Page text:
Thanks, Legolas

Sorry for the blackout yesterday, folks; I was in bed with a migraine, feeling sorry for myself. I have a pretty solid migraine routine, but it ordinarily involves Excedrin in a pivotal role. Thanks again to everyone who has offered hand-me-downs—it makes me, geekily, think of The Lord of the Rings—“You have my bow!” “And my . . . changing table!” With one exception, whom I’ve already emailed, I think we’re going to wait until twelve weeks before asking for stuff. You know, just in case. But I would like to say that I have no problem dressing a son in “pretty pretty princess” rompers or a daughter in “lock up your daughters!” t-shirts. At least in the privacy of the Casa Book—or for the purposes of horrifying my mother. 😛 Seriously, though, we have both pink and blue clothes in the hope chest, and any futurekid will get to wear them all.

I read an argument on a forum I like about whether it is permissible to be disappointed when you find out the sex; I was really surprised to hear some women I think of as friendly or cool talking about how since some women can’t conceive, you are some kind of monster if you feel let down by the sex of your baby-to-be. I don’t know. I can admit in the privacy of the blog that I would prefer to have a son, but I know that I’d be overjoyed to have a daughter—I have a preference, but my overwhelming preference is just for a healthy child. In the end, I’d like to have either one of each or two sons, but if I end up raising only daughters, I’ll love the crap out of them. I don’t think wanting one or the other makes you a bad person. My sister Kate wants me to have a girl very much, but that’s in part since a baby girl would be given her middle name, and she and her husband will be godparents to our first futurekid. Kate and her husband are now planning to visit us on their Thanksgiving break (they’re both in school—she’s in grad school and he’s getting his bachelor’s after finishing his enlistment with the Marines), and she’s hoping that I will either have the baby while they’re there or right before they arrive. It’s certainly possible. I’m due (according to my mother’s iPhone) the day before Thanksgiving, and Cricket was three days early—and apparently second children come earlier? This is what I’ve heard, anyway. My mom went more than a week late with all four of us, so I don’t know that her experiences are a useful guide. (She also never got morning sickness!) Of course, with Cricket I had a “come out, come out!” program that I started at week 37—it involved evening primrose oil and black cohosh tinctures—but I’ll probably start that up again this time, too. After all, even a bit early, the kid was almost ten pounds—I can’t afford to go past my due date!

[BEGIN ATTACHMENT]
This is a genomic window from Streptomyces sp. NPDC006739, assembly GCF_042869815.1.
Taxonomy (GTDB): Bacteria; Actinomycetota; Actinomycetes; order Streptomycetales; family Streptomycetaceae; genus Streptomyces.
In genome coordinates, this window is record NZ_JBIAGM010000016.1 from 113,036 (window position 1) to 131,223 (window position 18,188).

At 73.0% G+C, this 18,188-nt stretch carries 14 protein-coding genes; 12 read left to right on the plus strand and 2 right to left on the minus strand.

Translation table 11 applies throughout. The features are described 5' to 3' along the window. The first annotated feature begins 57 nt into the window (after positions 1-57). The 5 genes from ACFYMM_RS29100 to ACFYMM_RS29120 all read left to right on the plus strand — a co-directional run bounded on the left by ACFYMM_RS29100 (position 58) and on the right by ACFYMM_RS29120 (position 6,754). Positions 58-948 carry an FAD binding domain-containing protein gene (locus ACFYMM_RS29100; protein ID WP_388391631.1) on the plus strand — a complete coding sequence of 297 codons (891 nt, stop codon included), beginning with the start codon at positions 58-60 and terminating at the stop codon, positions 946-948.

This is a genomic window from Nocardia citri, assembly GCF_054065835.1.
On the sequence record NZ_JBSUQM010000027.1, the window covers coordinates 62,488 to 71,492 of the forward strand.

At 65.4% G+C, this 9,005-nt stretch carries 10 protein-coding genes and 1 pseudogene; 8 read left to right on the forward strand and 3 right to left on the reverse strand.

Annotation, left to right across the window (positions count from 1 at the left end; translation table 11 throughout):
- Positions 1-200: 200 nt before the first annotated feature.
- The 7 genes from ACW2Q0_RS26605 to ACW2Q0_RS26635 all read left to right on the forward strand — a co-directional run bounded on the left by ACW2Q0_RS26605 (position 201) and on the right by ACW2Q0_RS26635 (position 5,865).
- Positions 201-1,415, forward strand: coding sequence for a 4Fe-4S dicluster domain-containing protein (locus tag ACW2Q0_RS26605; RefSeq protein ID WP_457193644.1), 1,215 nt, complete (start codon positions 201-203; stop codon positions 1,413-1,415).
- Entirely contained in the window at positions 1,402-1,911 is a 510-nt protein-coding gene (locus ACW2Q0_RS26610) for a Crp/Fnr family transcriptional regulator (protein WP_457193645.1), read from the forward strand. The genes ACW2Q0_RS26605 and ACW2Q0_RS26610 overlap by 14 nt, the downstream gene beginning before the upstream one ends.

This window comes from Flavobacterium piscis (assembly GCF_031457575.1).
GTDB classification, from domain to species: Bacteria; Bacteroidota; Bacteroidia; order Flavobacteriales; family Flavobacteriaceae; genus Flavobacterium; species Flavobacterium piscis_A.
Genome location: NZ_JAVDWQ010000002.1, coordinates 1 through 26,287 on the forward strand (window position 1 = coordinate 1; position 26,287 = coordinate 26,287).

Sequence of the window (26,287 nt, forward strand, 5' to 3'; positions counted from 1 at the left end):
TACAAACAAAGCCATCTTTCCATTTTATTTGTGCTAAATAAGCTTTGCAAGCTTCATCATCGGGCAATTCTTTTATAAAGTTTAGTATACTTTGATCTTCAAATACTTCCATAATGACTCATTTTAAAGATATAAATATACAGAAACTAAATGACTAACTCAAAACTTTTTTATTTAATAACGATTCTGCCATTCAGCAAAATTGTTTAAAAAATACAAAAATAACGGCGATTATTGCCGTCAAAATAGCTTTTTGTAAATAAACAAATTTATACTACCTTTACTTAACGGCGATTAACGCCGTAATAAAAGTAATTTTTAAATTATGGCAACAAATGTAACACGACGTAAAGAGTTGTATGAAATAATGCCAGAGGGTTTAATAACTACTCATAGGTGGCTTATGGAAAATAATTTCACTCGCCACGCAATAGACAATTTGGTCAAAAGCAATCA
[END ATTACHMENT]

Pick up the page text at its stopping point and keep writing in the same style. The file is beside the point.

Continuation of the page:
I am finally letting myself get really excited about the bean. On Sunday I went through the hope chest and pulled out things that we’ll want as soon as a kidlet is born, and I was really getting into—I can’t wait to smell our kid.

Thank You

I am totally overwhelmed by some of the offers I’ve gotten by comment and email—once I hit twelve weeks, I will totally contact a couple of you, but I wanted to immediately say THANK YOU. I am touched and grateful and really excited at the prospect of some hand-me-downs. My mother has been trying to reassure me by talking about how she got a lot of hand-me-downs from her sister, but I don’t have any family within a thousand miles, and even those faraway Book relatives are mostly childless or far enough past having little kids that they don’t have any onesies in the attic (as in, their kids are older than I am).

In completely random but exciting news, my parents combined my birthday present and the Mister’s for this year and just sent us a digital camera! Now we can take our own pictures on visits with Cricket, in addition of course to getting thousands of shots of our futurekid. Right now I’m just practicing on the cat.

Have a good weekend, everybody, and God bless.

Open Adoption Roundtable #15

The Open Adoption Roundtable is a series of occasional writing prompts about open adoption. It’s designed to showcase of the diversity of thought and experience in the open adoption community. You don’t need to be part of the Open Adoption Bloggers list to participate, or even be in a traditional open adoption. If you’re thinking about openness in adoption, you have a place at the table. The prompts are meant to be starting points–feel free to adapt or expand on them.

The prompt for this round comes from the very dear mama2roo of Letters to a Birthmother:

Does money have an impact on your open adoption? If so, how? (Could be issues pre- or post-placement, expectations, assumptions, costs of visit activities, travel, gifts–you name it.)

Yes. Ruth had proposed a meet-up on May 8, and while I had a few reasons for wanting to reschedule, among them is the fact that we simply can’t afford to travel right now—for the last week and a half, we’ve had $20 to spend on groceries or any emergencies. Luckily, we avoided having an emergency, and I’m a dab hand at beans and rice.

When we drive to the Emerald City to see them, we use about a tank and a half of gas—call it $50—in addition to any other money that gets spent (Mr. Book usually wants to get himself breakfast at McD’s on the road, recently we’ve been going to a coffeehouse for a break in the middle of the vist, etc.). When they come to see us, we take them out for one meal and I cook one meal, often something more elaborate/expensive than I would have made for just the two of us. There’s no way we could manage either one of those today, and although things will be all better by June (I hope I hope), I don’t know whether we’d be able to feed company in early May. I can’t talk to Ruth about this stuff; I don’t want her to feel as though we’re begging for help, which we’re not, and I also find it a bit embarrassing. (We haven’t been irresponsible; I just haven’t been able to find work.)